In his 2015 book, Our Kids: The American Dream in Crisis, public policy professor Robert Putnam goes on a Listening Tour of his own, including his own home town of Port Clinton, Ohio. His book presents an alarming portrait of a widening opportunity gap among young people. His final chapter prescribes a familiar litany of education funding, child care, mentoring, and changes to the tax code that don’t at all resemble the Tax Cuts and Jobs Act of 2017.
Happy New Year. “But how do I feel happy when the news is so terrible?” you ask. Fair question. Even our faith congregations have withdrawn into silos based on socioeconomic class. “What can we do?” you ask. Good question. You do so much already. “I read books, sign petitions, attend rallies, call Congress, and walk precincts. Why do I feel so numb inside? Excellent question. So, do you have a couple of beers or a hot fudge sundae? Many people do.
We’re all human, and strong medicine isn’t appealing when you’re down. Strong medicine is counter-intuitive. When I’m depressed, my first inclination is to pull the covers over my head and disappear. Yet, I know there’s no future in that strategy. When people assault me with judgment, invalidation, and unfairness, my first inclination is to rail against them. But in my heart, I know that the only part I have control over is what I say and do. When confronted with my vulnerability to grief, fear, shame, rejection, and disappointment, I don’t want to feel those things. Yet, as Brené Brown explains so well, when we numb these things—we also numb joy.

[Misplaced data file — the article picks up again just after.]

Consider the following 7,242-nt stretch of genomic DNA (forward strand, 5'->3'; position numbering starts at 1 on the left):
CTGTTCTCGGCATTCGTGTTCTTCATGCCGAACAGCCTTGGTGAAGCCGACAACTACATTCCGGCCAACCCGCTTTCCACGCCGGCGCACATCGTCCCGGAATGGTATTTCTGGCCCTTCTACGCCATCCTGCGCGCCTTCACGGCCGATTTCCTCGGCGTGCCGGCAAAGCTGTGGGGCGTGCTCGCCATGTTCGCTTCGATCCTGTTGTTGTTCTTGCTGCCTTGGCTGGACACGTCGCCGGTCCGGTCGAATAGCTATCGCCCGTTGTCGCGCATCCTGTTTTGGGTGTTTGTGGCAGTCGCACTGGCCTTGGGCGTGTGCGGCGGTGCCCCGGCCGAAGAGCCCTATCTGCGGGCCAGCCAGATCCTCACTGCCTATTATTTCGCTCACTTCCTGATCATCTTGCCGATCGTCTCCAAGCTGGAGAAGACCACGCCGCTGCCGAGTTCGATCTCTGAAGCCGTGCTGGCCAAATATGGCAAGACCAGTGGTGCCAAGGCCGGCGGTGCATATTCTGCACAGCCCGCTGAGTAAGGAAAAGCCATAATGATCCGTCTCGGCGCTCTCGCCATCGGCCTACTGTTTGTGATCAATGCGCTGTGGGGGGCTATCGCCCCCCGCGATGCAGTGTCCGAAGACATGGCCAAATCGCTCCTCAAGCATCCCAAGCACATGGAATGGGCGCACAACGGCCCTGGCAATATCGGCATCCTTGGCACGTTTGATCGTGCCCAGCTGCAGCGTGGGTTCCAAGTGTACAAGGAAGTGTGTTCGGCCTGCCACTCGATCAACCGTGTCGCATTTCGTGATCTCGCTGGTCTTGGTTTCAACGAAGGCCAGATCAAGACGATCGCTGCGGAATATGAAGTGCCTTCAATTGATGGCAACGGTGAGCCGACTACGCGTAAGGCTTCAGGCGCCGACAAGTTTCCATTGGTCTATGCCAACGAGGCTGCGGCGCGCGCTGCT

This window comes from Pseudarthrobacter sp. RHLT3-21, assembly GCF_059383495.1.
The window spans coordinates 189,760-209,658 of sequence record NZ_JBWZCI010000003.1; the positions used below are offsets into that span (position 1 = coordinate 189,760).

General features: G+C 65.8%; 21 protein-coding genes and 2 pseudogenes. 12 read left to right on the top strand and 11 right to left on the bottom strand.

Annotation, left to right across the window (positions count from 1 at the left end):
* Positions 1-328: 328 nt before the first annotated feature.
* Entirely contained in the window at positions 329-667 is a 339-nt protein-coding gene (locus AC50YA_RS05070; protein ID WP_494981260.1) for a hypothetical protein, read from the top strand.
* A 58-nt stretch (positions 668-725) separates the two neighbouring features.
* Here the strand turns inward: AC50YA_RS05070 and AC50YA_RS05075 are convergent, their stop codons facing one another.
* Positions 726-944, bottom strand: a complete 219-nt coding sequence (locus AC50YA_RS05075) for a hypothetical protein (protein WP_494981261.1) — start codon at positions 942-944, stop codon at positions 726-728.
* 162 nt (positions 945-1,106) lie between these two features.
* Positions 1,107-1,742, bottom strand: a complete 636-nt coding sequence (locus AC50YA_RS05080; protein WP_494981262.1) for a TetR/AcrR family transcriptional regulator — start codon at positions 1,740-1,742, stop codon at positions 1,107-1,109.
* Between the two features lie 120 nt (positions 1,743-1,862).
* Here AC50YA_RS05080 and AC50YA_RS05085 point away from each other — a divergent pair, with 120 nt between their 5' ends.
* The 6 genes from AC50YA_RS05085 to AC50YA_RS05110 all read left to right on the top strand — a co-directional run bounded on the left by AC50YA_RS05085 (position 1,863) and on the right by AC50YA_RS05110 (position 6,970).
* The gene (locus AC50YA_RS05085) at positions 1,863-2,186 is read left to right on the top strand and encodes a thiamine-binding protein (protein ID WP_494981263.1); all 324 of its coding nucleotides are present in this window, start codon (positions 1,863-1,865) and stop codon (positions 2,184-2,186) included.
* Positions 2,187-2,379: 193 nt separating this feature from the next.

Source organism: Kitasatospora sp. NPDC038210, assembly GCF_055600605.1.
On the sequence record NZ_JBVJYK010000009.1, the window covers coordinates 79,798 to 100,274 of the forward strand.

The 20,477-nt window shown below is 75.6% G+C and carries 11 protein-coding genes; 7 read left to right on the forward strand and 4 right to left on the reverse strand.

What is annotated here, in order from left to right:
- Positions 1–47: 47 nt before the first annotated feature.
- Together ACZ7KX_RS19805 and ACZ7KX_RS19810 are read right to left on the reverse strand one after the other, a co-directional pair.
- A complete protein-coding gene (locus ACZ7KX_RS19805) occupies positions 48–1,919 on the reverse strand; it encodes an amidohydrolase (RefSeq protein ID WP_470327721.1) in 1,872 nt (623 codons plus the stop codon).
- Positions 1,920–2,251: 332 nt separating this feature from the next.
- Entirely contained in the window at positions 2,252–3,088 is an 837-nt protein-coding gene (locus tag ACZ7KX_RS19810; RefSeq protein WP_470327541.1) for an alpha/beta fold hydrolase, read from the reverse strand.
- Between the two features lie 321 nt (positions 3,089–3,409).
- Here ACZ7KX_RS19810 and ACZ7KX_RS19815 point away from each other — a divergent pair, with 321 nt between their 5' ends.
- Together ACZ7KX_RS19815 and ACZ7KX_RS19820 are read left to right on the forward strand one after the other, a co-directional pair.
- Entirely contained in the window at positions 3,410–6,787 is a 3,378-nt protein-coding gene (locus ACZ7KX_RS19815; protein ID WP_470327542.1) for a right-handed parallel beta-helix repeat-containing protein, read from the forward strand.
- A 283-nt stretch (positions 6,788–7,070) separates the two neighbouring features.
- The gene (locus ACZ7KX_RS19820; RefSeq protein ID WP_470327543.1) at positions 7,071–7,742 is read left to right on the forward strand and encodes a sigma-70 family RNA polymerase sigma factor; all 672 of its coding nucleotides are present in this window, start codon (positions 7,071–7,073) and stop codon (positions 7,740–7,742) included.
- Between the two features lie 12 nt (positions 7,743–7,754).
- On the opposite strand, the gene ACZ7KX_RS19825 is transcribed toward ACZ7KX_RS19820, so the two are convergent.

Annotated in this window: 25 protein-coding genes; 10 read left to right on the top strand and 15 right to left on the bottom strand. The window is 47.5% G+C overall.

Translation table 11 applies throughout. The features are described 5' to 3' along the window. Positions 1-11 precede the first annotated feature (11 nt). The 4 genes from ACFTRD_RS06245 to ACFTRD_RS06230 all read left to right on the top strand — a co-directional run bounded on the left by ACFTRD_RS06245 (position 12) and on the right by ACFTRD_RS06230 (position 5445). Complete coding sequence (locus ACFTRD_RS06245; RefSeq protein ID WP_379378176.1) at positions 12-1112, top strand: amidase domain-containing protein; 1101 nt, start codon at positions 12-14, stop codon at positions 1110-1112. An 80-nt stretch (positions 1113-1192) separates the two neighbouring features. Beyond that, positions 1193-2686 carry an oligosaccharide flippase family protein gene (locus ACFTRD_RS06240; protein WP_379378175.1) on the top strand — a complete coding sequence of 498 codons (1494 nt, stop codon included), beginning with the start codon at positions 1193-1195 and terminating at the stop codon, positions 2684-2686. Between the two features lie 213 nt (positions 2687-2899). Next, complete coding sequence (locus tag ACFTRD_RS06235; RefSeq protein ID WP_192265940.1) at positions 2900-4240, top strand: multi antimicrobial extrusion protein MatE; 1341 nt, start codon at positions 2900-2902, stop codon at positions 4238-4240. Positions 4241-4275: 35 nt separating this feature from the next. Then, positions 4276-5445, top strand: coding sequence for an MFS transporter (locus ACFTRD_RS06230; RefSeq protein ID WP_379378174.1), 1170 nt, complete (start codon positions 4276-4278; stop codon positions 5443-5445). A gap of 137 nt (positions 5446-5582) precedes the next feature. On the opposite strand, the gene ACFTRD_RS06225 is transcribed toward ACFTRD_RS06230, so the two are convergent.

Accompaniment of people whose lives are different than yours is strong medicine. Like diet and exercise, living a life of service is strong medicine. Like all strong medicine, it looks more like disappointment at first. Much of this lifestyle is about learning to like feeling better more than, say, instant gratification and the inevitable crash. Self-talk plays a major role.
To set on the path requires but a single step. You meet a lot of people along the way with a lot to teach you. It begins to grow on you, and as you walk together you begin to inhabit a lightness of being in which laughter and joy play as big a role as sadness and despair. You cry when it’s sad, and laugh when it’s happy. This is a spiritual practice that goes beyond self-improvement and reaches for the ecstasy of an eternal Now. Visit us at foolsmission.org